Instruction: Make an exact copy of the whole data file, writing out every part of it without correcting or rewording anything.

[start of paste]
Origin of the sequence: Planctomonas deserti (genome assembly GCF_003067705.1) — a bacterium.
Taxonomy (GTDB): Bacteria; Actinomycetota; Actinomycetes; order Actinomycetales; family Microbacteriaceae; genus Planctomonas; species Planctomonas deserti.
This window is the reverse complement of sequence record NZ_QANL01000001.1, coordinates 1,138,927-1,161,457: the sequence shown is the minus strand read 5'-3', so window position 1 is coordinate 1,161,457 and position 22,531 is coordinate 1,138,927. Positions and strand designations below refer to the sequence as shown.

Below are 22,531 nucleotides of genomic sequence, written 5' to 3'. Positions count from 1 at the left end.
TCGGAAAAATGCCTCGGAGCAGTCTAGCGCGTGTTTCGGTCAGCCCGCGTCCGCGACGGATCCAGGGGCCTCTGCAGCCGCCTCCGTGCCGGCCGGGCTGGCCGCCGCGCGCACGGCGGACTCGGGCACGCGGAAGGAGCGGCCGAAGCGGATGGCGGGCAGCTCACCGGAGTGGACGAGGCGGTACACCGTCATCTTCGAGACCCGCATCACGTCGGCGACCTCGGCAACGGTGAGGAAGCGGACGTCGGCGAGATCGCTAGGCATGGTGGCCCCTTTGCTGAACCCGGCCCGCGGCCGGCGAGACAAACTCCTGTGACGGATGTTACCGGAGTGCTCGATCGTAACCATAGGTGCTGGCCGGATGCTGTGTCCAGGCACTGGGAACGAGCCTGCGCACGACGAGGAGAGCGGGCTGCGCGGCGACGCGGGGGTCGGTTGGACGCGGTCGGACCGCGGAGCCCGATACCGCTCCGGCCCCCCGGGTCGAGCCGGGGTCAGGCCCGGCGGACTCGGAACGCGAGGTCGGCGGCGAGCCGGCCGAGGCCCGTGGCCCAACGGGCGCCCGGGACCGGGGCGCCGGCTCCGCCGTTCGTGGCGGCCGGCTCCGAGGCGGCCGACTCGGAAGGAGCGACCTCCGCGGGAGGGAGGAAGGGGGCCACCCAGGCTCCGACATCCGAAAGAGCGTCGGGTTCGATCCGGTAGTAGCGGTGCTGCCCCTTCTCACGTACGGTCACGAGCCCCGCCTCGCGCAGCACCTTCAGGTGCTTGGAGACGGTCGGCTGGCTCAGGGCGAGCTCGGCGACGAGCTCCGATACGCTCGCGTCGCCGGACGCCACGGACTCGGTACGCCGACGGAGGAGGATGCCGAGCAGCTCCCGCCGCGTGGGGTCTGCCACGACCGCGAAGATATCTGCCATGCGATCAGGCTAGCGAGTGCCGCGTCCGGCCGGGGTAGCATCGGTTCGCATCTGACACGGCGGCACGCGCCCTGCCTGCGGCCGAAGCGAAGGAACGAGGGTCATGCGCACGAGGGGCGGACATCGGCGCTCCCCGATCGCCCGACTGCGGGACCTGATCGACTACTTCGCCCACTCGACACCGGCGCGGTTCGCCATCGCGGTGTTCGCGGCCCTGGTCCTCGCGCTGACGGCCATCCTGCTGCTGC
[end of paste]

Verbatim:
Origin of the sequence: Planctomonas deserti (genome assembly GCF_003067705.1) — a bacterium.
Taxonomy (GTDB): Bacteria; Actinomycetota; Actinomycetes; order Actinomycetales; family Microbacteriaceae; genus Planctomonas; species Planctomonas deserti.
This window is the reverse complement of sequence record NZ_QANL01000001.1, coordinates 1,138,927-1,161,457: the sequence shown is the minus strand read 5'-3', so window position 1 is coordinate 1,161,457 and position 22,531 is coordinate 1,138,927. Positions and strand designations below refer to the sequence as shown.

Below are 22,531 nucleotides of genomic sequence, written 5' to 3'. Positions count from 1 at the left end.
TCGGAAAAATGCCTCGGAGCAGTCTAGCGCGTGTTTCGGTCAGCCCGCGTCCGCGACGGATCCAGGGGCCTCTGCAGCCGCCTCCGTGCCGGCCGGGCTGGCCGCCGCGCGCACGGCGGACTCGGGCACGCGGAAGGAGCGGCCGAAGCGGATGGCGGGCAGCTCACCGGAGTGGACGAGGCGGTACACCGTCATCTTCGAGACCCGCATCACGTCGGCGACCTCGGCAACGGTGAGGAAGCGGACGTCGGCGAGATCGCTAGGCATGGTGGCCCCTTTGCTGAACCCGGCCCGCGGCCGGCGAGACAAACTCCTGTGACGGATGTTACCGGAGTGCTCGATCGTAACCATAGGTGCTGGCCGGATGCTGTGTCCAGGCACTGGGAACGAGCCTGCGCACGACGAGGAGAGCGGGCTGCGCGGCGACGCGGGGGTCGGTTGGACGCGGTCGGACCGCGGAGCCCGATACCGCTCCGGCCCCCCGGGTCGAGCCGGGGTCAGGCCCGGCGGACTCGGAACGCGAGGTCGGCGGCGAGCCGGCCGAGGCCCGTGGCCCAACGGGCGCCCGGGACCGGGGCGCCGGCTCCGCCGTTCGTGGCGGCCGGCTCCGAGGCGGCCGACTCGGAAGGAGCGACCTCCGCGGGAGGGAGGAAGGGGGCCACCCAGGCTCCGACATCCGAAAGAGCGTCGGGTTCGATCCGGTAGTAGCGGTGCTGCCCCTTCTCACGTACGGTCACGAGCCCCGCCTCGCGCAGCACCTTCAGGTGCTTGGAGACGGTCGGCTGGCTCAGGGCGAGCTCGGCGACGAGCTCCGATACGCTCGCGTCGCCGGACGCCACGGACTCGGTACGCCGACGGAGGAGGATGCCGAGCAGCTCCCGCCGCGTGGGGTCTGCCACGACCGCGAAGATATCTGCCATGCGATCAGGCTAGCGAGTGCCGCGTCCGGCCGGGGTAGCATCGGTTCGCATCTGACACGGCGGCACGCGCCCTGCCTGCGGCCGAAGCGAAGGAACGAGGGTCATGCGCACGAGGGGCGGACATCGGCGCTCCCCGATCGCCCGACTGCGGGACCTGATCGACTACTTCGCCCACTCGACACCGGCGCGGTTCGCCATCGCGGTGTTCGCGGCCCTGGTCCTCGCGCTGACGGCCATCCTGCTGCTGC